I was lying on a bed in a hotel room in the-middle-of-nowhere Virginia last week, waiting for my daughter to finish her final exam for the semester, when I posted the following on my Facebook wall: “Winter is coming.”
Because like the good people of the House of Stark living in the north on the HBO series, I know that hard times are coming. On the show, they’re always ending conversations with the ominous, “Winter is coming,” tagline. Only now I totally get what it’s like to see the shadows quickly creeping towards you. I might start guzzling wine like Cersei before too long.
The summer months have always been challenging for me and now I fear the seasonal shift will be even more pronounced as I go from tending to the day-to-day needs of only two children back to the full load of four.
It’s like someone lifted a giant weight off my shoulders only to sneak it back on while I was folding laundry.
I don’t want to assume I’m doing what’s expected of me, just minding my own business while working on my laptop or turning ground turkey into one magical thing or another, only to turn around and get my head lopped off, Ned Stark-style, by some terrible enfant.
And so far, it hasn’t been terrible. My oldest son, at 20, seems to have come to terms with many of the conditions for living with his family and has been seen clearing dinner dishes and wiping counters and I’ve heard he might have even pet the cat once or twice. And his sister, who’s 19, has come in handy picking up and dropping off her younger siblings to work or baseball or sometimes she even drives me if I want to have a cocktail or two. I have also hired the older two to handle the cleaning of our pool,which currently resembles the Black Lagoon, a task that has always fallen under my purview. It’s time to pass that time-consuming baton to those who actually have time.
Don’t get me wrong, though. Things aren’t like all rainbows and puppy dogs over here. I came down this morning to find a number of shoes lying around the family room floor and a pair of bunched up socks stuffed behind an ottoman. There’s generally a few bowls sitting in the sink, the remnants of a late night snack of ice cream or spaghetti and sauce caking the surface and much of our stainless steel sink, to greet me each morning.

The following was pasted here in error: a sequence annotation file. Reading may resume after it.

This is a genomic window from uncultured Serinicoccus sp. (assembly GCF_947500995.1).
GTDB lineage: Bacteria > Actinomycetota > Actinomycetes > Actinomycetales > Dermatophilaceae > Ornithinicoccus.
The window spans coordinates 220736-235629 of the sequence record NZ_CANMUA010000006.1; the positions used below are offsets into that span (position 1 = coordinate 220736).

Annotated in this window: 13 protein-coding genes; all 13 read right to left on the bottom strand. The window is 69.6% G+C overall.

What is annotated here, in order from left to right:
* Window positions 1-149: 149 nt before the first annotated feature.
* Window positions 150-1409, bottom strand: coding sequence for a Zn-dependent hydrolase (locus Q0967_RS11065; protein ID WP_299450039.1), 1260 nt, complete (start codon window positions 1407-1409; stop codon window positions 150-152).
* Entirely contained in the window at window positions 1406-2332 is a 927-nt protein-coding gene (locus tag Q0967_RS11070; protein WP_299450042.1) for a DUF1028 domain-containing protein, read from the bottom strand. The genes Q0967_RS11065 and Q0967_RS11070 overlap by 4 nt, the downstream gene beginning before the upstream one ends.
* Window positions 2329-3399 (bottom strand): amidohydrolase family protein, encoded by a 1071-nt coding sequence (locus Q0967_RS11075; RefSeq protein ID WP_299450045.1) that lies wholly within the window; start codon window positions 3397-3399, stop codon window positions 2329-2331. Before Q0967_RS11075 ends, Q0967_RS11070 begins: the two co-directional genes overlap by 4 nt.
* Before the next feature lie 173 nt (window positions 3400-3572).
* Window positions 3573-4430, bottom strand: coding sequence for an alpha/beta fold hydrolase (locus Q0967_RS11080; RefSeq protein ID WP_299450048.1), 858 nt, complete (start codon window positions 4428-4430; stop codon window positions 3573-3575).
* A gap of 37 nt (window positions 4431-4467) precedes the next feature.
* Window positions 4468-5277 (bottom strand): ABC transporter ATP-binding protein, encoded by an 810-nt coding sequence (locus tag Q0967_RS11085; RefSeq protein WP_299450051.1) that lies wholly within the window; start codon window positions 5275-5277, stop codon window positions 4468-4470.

And I hesitate to mention the big dent that recently appeared in the rear of our car.
It could be worse though, according to a girlfriend, whose two college kids brought home ants and mumps, respectively.
And I know it pissed the older kids off when I wrote about this before, and although they are the divas of the brood (NOTE: If you are reading this, my loves, don’t even pretend this isn’t true. It’s part of your charm.), it’s not really the specific people. It’s quantity over quality in this matter.
There have been some bright spots. I looked out the kitchen window one day earlier this week and saw the two older kids sitting in beach chairs in the backyard with their noses buried in books, and for some reason, I was not annoyed. If they were sprawled on the couch in the middle of the afternoon watching Vampire Diaries or Adventure Time, I think I would screamed the way I did when I found a certain someone still asleep at 12:30 yesterday afternoon.
But it was nice to see that all those nights of reading to them when they were young, learning for the thousandth time what happens when you give a moose a muffin or put a sister up for sale, weren’t for nothing.
So I’ll put up with the shoes scattered all over the mudroom and the daily “What’s for dinner?” because it’s a part of the package of being their mom. And aside from the fantasy of shipping all, maybe a few, okay just one of them off to the proverbial Wall, Nights Watch-style, what are my options?
Oh, the things I do for love.